To get a license to drive, people have to prove they know the rules of the road, but boaters sometimes learn the rules of the water the hard way.
Boaters dont need a license, and if they dont know the dos and donts of safe operation this Independence Day, they might find themselves being educated by a Department of Natural Resources ranger.
Ranger 1st Class Tim Butler, who patrols Lake Tobesofkee, said one of the most common problems he sees is boaters violating the 100-foot rule. It states that boats, including jet skis, must travel at idle speed within 100 feet of a dock, anchored boat or swimmer.
But the biggest danger, he said, is drunk boaters. Its not something he sees commonly at the lake, but they do occasionally charge people with boating under the influence, and the fines are about the same as a DUI.
The legal threshold for boaters is a blood alcohol level of .10. Gov. Nathan Deal has suggested lowering it to .08 to make it the same as for driving. Butler declined to offer an opinion on whether that should be done, but he did say the best policy for anyone operating a boat is to avoid drinking altogether.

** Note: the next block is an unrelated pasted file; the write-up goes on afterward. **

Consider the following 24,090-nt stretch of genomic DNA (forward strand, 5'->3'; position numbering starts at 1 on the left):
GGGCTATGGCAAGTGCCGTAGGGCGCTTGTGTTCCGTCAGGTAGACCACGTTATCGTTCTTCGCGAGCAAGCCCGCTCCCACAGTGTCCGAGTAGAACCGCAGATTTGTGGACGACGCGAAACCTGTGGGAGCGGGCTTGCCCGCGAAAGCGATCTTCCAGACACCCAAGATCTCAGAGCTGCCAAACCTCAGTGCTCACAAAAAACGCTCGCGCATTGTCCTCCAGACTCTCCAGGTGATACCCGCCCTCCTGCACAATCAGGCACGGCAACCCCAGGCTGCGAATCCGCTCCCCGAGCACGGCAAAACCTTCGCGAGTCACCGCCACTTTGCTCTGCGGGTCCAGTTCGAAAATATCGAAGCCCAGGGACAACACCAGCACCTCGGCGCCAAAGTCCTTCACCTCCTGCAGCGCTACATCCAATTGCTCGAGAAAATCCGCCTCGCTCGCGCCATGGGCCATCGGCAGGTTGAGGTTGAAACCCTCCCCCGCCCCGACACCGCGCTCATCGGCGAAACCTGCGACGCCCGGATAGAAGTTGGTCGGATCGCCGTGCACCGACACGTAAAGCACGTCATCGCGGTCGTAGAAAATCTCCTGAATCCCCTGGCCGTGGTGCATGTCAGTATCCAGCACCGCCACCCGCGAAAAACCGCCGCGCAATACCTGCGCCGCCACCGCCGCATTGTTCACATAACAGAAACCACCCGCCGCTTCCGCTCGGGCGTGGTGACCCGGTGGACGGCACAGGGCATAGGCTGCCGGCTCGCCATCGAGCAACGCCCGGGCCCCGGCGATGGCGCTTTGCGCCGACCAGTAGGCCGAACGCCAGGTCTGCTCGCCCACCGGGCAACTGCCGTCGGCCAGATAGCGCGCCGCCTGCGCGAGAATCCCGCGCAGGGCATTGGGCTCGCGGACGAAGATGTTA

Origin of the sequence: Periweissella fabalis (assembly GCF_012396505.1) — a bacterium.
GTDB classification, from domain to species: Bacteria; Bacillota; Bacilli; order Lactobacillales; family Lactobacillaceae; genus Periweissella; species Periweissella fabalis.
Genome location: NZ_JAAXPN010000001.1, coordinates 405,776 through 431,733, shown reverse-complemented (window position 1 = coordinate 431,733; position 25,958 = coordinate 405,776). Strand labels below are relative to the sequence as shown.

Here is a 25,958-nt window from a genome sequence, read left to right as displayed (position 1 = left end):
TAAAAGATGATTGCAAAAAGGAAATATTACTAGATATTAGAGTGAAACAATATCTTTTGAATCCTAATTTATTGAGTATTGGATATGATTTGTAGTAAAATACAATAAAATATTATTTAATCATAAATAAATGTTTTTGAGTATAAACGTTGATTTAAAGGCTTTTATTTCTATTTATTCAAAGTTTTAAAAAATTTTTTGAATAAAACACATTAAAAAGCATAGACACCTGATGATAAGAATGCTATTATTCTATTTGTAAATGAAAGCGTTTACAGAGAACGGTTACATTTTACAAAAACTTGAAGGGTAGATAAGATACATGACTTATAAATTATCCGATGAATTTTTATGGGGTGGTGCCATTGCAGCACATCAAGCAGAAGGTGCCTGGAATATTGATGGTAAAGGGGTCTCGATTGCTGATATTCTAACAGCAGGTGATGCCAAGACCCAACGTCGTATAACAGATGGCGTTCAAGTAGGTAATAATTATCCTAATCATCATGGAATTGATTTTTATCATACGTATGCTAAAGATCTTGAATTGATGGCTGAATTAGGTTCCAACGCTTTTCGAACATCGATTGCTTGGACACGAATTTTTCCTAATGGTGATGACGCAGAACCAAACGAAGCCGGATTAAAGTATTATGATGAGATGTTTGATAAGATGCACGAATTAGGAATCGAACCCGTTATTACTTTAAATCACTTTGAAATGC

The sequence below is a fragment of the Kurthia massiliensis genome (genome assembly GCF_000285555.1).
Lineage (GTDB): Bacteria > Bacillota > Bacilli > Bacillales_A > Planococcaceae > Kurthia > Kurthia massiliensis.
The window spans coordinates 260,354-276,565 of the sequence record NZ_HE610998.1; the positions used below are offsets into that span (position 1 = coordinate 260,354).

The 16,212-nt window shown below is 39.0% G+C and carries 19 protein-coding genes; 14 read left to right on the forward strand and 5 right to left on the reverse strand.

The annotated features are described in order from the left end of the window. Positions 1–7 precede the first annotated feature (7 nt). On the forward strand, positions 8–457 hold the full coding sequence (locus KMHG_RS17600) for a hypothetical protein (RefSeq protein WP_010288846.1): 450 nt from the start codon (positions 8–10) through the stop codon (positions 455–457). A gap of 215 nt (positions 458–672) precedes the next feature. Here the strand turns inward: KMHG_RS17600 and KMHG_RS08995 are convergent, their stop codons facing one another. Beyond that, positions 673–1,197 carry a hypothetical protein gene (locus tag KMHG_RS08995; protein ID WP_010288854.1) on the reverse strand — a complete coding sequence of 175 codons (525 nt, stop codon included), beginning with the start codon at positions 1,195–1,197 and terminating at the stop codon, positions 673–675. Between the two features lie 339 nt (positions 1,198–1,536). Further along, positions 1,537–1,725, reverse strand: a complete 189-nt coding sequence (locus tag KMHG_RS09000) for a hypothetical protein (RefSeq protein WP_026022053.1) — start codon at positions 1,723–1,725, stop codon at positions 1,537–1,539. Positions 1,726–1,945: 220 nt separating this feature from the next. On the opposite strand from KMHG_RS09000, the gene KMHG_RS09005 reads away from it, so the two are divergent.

In 2011, 168 boating under the influence citations were issued in Georgia, according to the DNR.
Overall, Butler said, boaters he sees operate within the rules.
Most of the people that we contact here on Tobesofkee seem to be abiding by the law and trying to be safe, he said. Most people are out just trying to have fun and obey the law.
While the law requires life jackets only for children under 10, a boat must have a life jacket on board for everyone in the boat. Thats a common violation he sees. DNR recommends that everyone wear a life jacket on the water.
Another common and particularly dangerous violation is boaters operating at night without lights on.
Bill Fendt, 69, of Macon, said he has been boating since he was 10 years old.
He and his wife, Courtney, were pulling their large pontoon boat out of Tobesofkee on Saturday.
He used to see a big problem on the lake with young people on jet skis who would operate too close to his boat, but he said the rangers have cracked down on that.
For a small lake, I would say this lake is extremely safe, Fendt said. Ninety-nine percent of the people out here are nice and will stop and help you if you break down.
Butler said those new to boating are sometimes a problem because they dont know the rules. He recommends both new and experienced boaters take DNRs boating safety class.
Boaters can find out more by visiting www.goboatgeorgia.com. An online manual on boating safety can also be found there.
To contact writer Wayne Crenshaw, call 256-9725.